Nicholas Mangan: Limits to Growth

Institute of Modern Art, Brisbane | 2016

29 October-18 December 2016

Exhibition Notes:

The survey exhibition Nicholas Mangan: Limits to Growth is co-produced by the Institute of Modern Art, Brisbane; Monash University Museum of Art, Melbourne; and Kunst-Werke Institute for Contemporary Art, Berlin. Limits to Growth (2016) is co–commissioned by Institute of Modern Art, Brisbane and Monash University Museum of Art, Melbourne, and has been assisted by the Australian Government through the Australia Council, its arts funding and advisory body. Ancient Lights (2015) is co–commissioned by Artspace, Sydney and Chisenhale Gallery, London and supported by commissioning partner the Keir Foundation.

  • Installation view, ‘Limits to Growth’, Institute of Modern Art, 2016. Photography: Carl Warner. In view: Nicholas Mangan, 'Nauru – Notes from a Cretaceous World', 2010.

  • Installation view, ‘Limits to Growth’, Institute of Modern Art, 2016. Photography: Carl Warner. In view: Nicholas Mangan, 'Ancient Lights', 2015.

  • Installation view, ‘Limits to Growth’, Institute of Modern Art, 2016. Photography: Carl Warner. In view: Nicholas Mangan, 'Progress in Action', 2013.

  • Installation view, ‘Limits to Growth’, Institute of Modern Art, 2016. Photography: Carl Warner. In view: Nicholas Mangan, 'Limits to Growth', 2016.

Limits to Growth is the first survey exhibition of Melbourne-based artist Nicholas Mangan. Bringing together five major projects made between 2009 and 2016, Mangan’s immersive moving-image installations masterfully balance complex narratives.

Cross-institutionally developed by the Institute of Modern Art in partnership with the Monash University Museum of Art, Melbourne; and the Kunst-Werke Institute of Contemporary Art, Berlin; the works in this show emerge out of the conditions of Mangan’s own geographic region, the Asia Pacific, in which his home country of Australia has played a decisive role. Mangan weaves the geographic specificity of these locations into a bigger picture that takes into account the global economy, resource extraction, and the ultimate power of the sun.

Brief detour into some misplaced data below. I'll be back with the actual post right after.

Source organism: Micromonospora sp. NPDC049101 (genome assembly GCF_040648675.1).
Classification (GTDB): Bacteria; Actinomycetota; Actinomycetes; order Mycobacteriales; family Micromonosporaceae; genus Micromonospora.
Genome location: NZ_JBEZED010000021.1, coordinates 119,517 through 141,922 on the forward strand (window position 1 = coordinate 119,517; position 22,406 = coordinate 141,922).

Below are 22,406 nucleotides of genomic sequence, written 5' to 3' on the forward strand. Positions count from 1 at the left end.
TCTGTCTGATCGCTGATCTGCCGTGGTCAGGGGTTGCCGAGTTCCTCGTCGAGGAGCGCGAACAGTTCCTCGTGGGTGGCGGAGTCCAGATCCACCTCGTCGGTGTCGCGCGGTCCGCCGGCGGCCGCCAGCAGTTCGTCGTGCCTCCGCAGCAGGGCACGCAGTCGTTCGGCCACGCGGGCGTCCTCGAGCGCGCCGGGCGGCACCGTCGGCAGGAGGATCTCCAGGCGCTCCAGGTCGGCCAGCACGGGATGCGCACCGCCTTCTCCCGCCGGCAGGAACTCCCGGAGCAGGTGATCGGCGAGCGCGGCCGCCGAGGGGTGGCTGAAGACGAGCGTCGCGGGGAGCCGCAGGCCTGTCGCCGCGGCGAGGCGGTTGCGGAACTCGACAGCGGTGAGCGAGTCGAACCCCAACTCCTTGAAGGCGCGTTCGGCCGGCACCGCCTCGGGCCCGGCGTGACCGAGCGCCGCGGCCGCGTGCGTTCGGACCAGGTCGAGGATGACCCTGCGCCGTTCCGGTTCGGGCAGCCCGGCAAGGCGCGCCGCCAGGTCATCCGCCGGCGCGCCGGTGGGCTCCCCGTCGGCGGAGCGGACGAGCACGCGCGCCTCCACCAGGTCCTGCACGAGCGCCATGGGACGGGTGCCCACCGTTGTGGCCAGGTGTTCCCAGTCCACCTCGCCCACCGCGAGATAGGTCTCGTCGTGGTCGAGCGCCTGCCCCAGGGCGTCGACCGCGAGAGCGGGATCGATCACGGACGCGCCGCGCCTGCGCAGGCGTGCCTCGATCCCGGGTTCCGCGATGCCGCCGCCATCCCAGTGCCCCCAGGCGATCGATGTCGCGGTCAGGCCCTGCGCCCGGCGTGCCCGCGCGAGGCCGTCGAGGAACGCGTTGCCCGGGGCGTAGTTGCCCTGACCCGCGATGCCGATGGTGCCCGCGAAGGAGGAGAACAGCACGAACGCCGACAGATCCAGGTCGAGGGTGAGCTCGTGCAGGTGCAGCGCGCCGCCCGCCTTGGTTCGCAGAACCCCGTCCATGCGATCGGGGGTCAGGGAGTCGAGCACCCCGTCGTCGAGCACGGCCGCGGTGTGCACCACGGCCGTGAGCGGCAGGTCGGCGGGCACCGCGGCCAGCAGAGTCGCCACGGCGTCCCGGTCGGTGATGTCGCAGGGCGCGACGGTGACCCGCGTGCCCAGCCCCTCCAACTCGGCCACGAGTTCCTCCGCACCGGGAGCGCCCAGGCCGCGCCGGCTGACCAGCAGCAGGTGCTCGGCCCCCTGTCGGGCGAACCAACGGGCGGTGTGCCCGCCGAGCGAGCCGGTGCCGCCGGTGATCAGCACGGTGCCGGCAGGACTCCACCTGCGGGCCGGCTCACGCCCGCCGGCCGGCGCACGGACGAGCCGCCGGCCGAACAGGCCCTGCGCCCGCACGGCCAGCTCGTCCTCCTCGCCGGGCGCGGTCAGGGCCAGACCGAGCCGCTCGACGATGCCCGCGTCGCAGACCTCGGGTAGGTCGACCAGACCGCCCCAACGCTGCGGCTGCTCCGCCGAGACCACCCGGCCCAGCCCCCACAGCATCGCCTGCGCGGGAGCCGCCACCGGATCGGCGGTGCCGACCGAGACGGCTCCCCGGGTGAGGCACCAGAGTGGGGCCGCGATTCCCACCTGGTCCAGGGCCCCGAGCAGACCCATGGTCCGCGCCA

The socio-political conditions of energy extraction are dissected in Nauru – Notes from a cretaceous world (2009-10) by exploring the boom and bust of the Nauru economy. Progress in Action (2013) addresses indigenous activism against the Rio Tinto mining corporation and government in Bougainville, Papua New Guinea. Newly co-commissioned work by the Institute of Modern Art, and Monash University Museum of Art, Limits to Growth (2016) takes as its starting point the ancient currency Rai, comparing these large stone coins from the Micronesian island of Yap to one of the newest global digital currencies, Bitcoin. Together these artworks capture the sensitivity with which Mangan tackles key issues of our era, notably, the socio-political context of energy extraction.

Biography

Nicholas Mangan has exhibited extensively in Australia and internationally. His recent major installation Other Currents was presented at Artspace, Sydney, 2015; and Ancient Lights at Chisenhale Gallery, London, 2015. Other solo exhibitions include: Some Kinds of Duration, Centre for Contemporary Photography, Melbourne, 2012; Nauru, notes from a cretaceous world, Sutton Gallery, Melbourne, 2010; and Between a Rock and a Hard Place, Art Gallery of New South Wales, Sydney, 2009. Selected group exhibitions include: Gwangju Biennale: What does art do?Riddle of the Burial Grounds, Project Arts Centre, Dublin, 2015; Art in the Age of…, Witte de With, Rotterdam, 2015; New Museum Triennial: Surround Audience, New York, 2015; Melbourne Now, National Gallery of Victoria, Melbourne, 2013–14; the 13th Istanbul Biennial, 2013; and the 9th Bienal do Mercosul, Porto Alegre, Brazil, 2013. Mangan has been awarded numerous international residencies, including Recollets Artist Residency, Paris, 2011; and the Australia Council’s New York Green Street Residency, 2006. Mangan is represented by Sutton Gallery, Melbourne; LABOR, Mexico City; and Hopkinson Mossman, Auckland.